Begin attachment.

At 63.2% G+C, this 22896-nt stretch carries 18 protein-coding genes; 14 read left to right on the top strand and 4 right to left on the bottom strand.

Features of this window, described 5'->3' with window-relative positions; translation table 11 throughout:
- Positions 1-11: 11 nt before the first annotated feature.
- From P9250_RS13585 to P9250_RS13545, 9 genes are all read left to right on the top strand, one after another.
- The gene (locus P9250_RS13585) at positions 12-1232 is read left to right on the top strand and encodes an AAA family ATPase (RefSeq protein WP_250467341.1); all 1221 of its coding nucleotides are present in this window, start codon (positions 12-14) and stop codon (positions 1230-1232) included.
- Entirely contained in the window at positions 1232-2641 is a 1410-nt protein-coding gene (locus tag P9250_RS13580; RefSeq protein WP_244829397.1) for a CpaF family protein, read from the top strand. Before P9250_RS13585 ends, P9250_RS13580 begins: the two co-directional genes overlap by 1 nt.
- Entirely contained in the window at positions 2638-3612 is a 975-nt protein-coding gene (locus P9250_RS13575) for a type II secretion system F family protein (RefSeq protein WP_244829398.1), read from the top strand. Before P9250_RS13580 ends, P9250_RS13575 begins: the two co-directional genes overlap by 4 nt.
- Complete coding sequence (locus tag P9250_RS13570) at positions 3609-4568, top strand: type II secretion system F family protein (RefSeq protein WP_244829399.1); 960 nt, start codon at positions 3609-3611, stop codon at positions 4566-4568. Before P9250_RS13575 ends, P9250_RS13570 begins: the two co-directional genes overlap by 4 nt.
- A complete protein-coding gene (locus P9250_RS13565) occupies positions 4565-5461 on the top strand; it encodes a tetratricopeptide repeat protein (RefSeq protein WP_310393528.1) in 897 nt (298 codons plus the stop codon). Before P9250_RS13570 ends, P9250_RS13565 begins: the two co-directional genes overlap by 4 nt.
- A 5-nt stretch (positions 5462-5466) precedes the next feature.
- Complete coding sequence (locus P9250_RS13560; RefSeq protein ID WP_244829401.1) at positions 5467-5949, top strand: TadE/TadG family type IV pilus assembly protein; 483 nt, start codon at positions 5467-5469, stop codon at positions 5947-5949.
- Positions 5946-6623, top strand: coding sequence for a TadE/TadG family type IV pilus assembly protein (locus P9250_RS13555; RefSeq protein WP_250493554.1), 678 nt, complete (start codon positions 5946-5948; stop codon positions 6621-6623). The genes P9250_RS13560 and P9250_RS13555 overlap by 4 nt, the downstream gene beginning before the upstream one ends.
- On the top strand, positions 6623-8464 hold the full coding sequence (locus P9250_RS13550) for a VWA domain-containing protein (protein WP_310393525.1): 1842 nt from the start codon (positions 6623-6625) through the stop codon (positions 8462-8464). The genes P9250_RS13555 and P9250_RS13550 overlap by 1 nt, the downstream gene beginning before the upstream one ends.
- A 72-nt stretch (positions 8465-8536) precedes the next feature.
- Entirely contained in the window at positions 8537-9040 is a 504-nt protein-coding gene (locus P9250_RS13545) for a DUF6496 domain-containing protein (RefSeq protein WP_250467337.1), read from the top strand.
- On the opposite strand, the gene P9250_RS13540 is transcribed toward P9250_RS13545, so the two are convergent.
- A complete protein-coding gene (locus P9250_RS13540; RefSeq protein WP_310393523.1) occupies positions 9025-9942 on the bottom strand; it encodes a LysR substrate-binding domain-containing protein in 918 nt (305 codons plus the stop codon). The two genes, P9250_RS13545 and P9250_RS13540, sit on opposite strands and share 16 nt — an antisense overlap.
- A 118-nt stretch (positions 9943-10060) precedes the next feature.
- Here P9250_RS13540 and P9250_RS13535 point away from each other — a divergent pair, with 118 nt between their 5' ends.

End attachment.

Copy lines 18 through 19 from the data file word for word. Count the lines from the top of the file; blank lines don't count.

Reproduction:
- A 118-nt stretch (positions 9943-10060) precedes the next feature.
- Here P9250_RS13540 and P9250_RS13535 point away from each other — a divergent pair, with 118 nt between their 5' ends.